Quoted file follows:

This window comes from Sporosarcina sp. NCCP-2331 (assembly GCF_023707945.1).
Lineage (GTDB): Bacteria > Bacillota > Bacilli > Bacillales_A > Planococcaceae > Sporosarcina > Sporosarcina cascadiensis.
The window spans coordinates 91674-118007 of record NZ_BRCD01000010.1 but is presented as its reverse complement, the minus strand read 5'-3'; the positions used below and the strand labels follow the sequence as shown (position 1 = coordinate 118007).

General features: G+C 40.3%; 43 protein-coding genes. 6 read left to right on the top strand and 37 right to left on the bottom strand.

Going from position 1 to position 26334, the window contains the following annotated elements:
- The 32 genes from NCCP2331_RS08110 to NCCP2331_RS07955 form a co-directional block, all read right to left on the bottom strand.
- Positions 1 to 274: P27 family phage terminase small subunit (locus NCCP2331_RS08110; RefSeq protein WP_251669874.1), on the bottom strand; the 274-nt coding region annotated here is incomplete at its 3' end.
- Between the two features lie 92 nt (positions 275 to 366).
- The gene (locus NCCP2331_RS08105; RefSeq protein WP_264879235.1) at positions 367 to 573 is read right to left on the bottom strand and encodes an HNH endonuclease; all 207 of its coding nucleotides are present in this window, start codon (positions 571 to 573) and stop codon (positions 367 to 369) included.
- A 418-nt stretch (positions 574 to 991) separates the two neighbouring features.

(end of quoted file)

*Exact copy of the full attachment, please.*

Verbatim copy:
This window comes from Sporosarcina sp. NCCP-2331 (assembly GCF_023707945.1).
Lineage (GTDB): Bacteria > Bacillota > Bacilli > Bacillales_A > Planococcaceae > Sporosarcina > Sporosarcina cascadiensis.
The window spans coordinates 91674-118007 of record NZ_BRCD01000010.1 but is presented as its reverse complement, the minus strand read 5'-3'; the positions used below and the strand labels follow the sequence as shown (position 1 = coordinate 118007).

General features: G+C 40.3%; 43 protein-coding genes. 6 read left to right on the top strand and 37 right to left on the bottom strand.

Going from position 1 to position 26334, the window contains the following annotated elements:
- The 32 genes from NCCP2331_RS08110 to NCCP2331_RS07955 form a co-directional block, all read right to left on the bottom strand.
- Positions 1 to 274: P27 family phage terminase small subunit (locus NCCP2331_RS08110; RefSeq protein WP_251669874.1), on the bottom strand; the 274-nt coding region annotated here is incomplete at its 3' end.
- Between the two features lie 92 nt (positions 275 to 366).
- The gene (locus NCCP2331_RS08105; RefSeq protein WP_264879235.1) at positions 367 to 573 is read right to left on the bottom strand and encodes an HNH endonuclease; all 207 of its coding nucleotides are present in this window, start codon (positions 571 to 573) and stop codon (positions 367 to 369) included.
- A 418-nt stretch (positions 574 to 991) separates the two neighbouring features.